During the weaning period, it is critical to keep a close watch on the bird in order that good nutrition is maintained. Many times, a bird may be pecking at seed, giving the impression that it is eating, when in actuality, it is not taking in enough for maintenance. Therefore, it is very important to observe if the bird is eating seed during this period and regularly check the crop for fullness.
If other young birds who are eating on their own are present, placing the baby bird in the same cage will hasten socialization, and the bird will learn to eat on its own through the imitation of others.
Housing For Wild Baby Birds
Following nature's design, a nest is constructed. The sides are formed from cloth rolled to a diameter of 1 1/2 inches and then forming a circular shape like a doughnut. The nest would have a diameter of 4-8 inches, depending upon the number and size of the babies. The 1 1/2' height makes the sides of the nest sufficiently high to keep the babies in the nest, but low enough to allow the baby bird to scoot backwards and pass his waste over the side of the nest.
Paper towels are placed in the bottom of the nest to a depth of 1/2 inch and then placed over the top of the entire nest. The towels are arranged to form a sloping surface which enables the bird to back up to the top of the nest to eliminate, and the paper towels can be easily replaced to maintain cleanliness.
Heat and Humidity
To provide heat in the nest box, a heating pad can be placed under half of the nest and dialed to a setting which will maintain temperature of 85-90 degrees for non feathered birds and gradually reduced as they become feathered. By placing heat under half the nest, the bird is able to select the area where the temperature is most comfortable. The box should be kept covered. A bottle or tin filled with water and holes punched in the lid to allow for evaporation will help to provide proper humidity.
While raising wild birds is rewarding, please, do not make a wild bird a pet. For more information contact your local Wildlife Agency, local Rehabilitation Center, Humane Society, State Fish and Game Agency or the Federal United States Fish and Wildlife Service.
Weaning Pet Birds With Avi-Cakes Food
Your pet birds have received a good start in life through the nutritional benefits of Nutri- Start baby bird food. It is important to continue with high-quality nutrition during the weaning stage and beyond. Lafeber's Avi-Cakes are an excellent weaning food for your birds.
When birds reach the weaning stage, simply break Avi-Cakes into small pieces and spread them near the babies. They will first investigate the food; then, pick it up and start self-feeding. (Supply fresh Avi-Cakes daily.) When the babies are eating the Avi-Cakes you will first want to eliminate the middle of the day hand-fed meal. As the birds continue eating on their own, discontinue the morning and finally the evening hand-fed meal.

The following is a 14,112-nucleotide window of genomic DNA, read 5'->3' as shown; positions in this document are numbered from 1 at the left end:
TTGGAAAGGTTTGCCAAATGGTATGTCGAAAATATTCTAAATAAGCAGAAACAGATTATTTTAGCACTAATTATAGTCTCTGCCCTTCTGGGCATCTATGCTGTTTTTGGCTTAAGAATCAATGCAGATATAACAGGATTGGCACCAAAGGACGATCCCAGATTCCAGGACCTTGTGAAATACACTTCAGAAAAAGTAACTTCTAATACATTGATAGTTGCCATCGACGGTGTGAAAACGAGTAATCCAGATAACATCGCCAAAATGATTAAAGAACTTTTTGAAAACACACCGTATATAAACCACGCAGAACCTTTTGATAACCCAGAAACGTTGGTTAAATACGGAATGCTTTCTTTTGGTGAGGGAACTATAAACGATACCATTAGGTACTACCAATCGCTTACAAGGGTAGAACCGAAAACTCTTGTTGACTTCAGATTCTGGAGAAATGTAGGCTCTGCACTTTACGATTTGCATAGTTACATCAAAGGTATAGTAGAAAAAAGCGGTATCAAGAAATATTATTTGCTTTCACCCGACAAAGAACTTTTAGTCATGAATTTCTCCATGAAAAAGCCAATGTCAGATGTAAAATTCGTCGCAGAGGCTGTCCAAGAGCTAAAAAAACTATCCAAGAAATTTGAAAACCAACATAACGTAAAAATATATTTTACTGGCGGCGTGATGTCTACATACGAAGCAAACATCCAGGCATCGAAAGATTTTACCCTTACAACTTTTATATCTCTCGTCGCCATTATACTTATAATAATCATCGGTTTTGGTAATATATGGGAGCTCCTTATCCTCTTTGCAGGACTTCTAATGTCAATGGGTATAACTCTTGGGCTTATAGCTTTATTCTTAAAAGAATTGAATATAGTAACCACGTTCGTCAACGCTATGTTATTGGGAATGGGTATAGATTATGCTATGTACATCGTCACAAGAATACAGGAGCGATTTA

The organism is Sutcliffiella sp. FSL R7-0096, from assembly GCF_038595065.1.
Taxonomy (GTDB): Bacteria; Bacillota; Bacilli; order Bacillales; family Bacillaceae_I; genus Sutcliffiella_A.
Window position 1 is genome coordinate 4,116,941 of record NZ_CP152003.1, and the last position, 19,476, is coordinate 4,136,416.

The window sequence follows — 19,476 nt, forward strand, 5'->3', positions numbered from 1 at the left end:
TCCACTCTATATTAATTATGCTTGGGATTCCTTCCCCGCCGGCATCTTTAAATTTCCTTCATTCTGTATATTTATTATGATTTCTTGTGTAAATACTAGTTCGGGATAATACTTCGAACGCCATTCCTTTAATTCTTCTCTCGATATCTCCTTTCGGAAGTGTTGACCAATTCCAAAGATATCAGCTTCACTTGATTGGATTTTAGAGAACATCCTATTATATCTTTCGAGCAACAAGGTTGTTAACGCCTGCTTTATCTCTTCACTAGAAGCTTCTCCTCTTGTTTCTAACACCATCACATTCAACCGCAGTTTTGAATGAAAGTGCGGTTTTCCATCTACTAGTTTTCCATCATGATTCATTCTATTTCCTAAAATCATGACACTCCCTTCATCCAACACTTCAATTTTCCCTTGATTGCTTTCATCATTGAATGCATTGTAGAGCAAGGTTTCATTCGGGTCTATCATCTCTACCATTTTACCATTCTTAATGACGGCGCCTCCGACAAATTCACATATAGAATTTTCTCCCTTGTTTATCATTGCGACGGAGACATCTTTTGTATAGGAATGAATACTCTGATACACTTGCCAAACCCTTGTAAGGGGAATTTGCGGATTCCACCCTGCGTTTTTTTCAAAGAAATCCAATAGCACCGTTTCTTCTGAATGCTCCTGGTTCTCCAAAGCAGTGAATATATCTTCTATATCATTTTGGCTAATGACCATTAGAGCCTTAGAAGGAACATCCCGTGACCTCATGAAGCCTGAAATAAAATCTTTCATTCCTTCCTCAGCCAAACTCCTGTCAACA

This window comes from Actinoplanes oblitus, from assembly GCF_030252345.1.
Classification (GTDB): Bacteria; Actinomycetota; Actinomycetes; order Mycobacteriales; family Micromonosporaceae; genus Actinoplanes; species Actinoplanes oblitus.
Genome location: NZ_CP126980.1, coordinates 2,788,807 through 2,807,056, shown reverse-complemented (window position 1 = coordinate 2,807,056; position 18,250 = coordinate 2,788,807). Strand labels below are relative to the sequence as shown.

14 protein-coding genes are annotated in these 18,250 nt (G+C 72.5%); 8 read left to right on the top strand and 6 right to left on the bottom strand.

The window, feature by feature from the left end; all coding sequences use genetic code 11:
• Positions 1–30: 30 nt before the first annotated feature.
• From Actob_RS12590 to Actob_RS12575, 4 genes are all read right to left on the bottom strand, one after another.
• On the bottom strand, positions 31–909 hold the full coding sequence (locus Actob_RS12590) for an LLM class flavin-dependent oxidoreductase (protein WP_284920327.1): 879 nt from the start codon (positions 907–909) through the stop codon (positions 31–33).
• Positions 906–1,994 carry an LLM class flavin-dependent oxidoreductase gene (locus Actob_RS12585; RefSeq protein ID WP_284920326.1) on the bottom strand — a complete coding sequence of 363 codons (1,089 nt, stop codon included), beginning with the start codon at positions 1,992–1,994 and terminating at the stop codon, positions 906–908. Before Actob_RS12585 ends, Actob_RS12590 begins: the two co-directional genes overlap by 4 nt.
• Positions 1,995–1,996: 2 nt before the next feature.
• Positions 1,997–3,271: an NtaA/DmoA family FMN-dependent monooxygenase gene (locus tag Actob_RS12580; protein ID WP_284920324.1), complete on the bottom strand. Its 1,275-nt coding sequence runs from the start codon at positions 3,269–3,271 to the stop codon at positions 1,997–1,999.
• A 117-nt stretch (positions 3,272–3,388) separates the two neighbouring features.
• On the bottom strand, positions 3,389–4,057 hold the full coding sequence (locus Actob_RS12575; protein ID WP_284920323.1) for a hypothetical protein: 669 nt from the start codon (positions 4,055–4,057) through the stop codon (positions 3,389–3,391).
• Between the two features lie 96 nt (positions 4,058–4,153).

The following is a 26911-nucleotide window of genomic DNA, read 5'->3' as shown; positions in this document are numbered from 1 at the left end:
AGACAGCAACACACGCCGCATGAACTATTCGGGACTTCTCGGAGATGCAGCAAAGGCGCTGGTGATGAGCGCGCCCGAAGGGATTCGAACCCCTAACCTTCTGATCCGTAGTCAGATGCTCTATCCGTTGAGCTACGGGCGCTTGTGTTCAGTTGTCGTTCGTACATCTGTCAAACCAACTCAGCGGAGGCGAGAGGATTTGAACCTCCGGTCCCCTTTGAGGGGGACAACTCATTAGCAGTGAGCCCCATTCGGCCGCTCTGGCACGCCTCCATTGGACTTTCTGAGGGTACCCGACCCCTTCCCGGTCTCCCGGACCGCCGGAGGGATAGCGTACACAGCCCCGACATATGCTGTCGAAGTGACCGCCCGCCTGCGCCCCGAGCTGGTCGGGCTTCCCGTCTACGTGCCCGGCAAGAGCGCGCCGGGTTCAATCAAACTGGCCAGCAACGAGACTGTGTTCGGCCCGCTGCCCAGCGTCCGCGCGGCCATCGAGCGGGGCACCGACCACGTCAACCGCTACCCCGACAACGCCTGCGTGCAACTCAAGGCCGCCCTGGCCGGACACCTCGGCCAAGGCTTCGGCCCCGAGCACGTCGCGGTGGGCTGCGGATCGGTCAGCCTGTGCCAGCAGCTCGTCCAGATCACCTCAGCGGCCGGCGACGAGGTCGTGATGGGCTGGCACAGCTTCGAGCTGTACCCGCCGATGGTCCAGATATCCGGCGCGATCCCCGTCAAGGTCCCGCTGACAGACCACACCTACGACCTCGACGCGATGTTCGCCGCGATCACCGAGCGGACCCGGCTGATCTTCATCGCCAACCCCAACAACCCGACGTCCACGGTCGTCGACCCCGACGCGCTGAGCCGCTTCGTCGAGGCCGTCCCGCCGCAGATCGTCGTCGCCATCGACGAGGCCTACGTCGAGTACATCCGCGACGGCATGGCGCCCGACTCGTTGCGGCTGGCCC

Since Avi-Cakes provide complete nutrition for pet birds, you may continue feeding Avi-Cakes or you may choose one of the other fine quality foods manufactured by Lafeber Company.
This bit of information was brought to you by Lafeber Bird Foods
Feeding chicks of wild birds
Wild bird chicks often fall out of their nests. The first impulse is to save them and bring them home, where they later feed them. This is not always the right decision, because the chicks can often leave the nest on their own, hiding in the grass from numerous enemies. Birds lurk, feeling danger, and their parents always know where to look for chicks. Therefore, it is worth first considering the situation in detail, and then making a decision about saving the chick. Of course, if you stumble upon a nest in a city where chicks are sitting, you need to provide them with proper protection, and in this case it will be advisable to take them under your control. nine0012
Feeding wild chicks is not an easy task, it is worth remembering this. Subsequently, such a chick will no longer be able to elude predators in the wild, will not be able to maneuver, as many adult birds do. Chicks require very frequent feeding, constant attention and care. There are some care rules that should be remembered and taken into account.
Don't feed your baby worms. Not all birds feed on them. It is best to offer the chick a choice of several types of food. The food that he chooses will need to be added to his daily diet. As types of food, you can offer the chick grain, fruits, and also meat. nine0012
Usually the chicks open their beaks, anticipating feeding, as soon as someone approaches the nest. During the feeding process, each chick receives a uniform amount of food. Adult birds usually know which chick they have already fed and which one is still waiting for food. It is often difficult for a person to understand, seeing a cluster of open beaks, which of the chicks has already been fed. If you departed for a new portion of food, then finding a hungry chick will be problematic. After all, they can change their location in the nest. The best option is to keep the chicks separately, 2-3 birds per nest. nine0012
The best way to feed the chicks is with a special pipette or straw. You can also give with your fingers if the chicks are already accustomed to solid food. If you feed the chicks from your hands for a long time, then you will no longer be able to release them into captivity. These birds will become domesticated, and in the wild they will simply die.
In order for the bird to get stronger, it should be fed quite often - almost every hour. If the bird is sick or injured, then you need to feed it as often as possible, otherwise it will not be able to restore its strength and will die. nine0012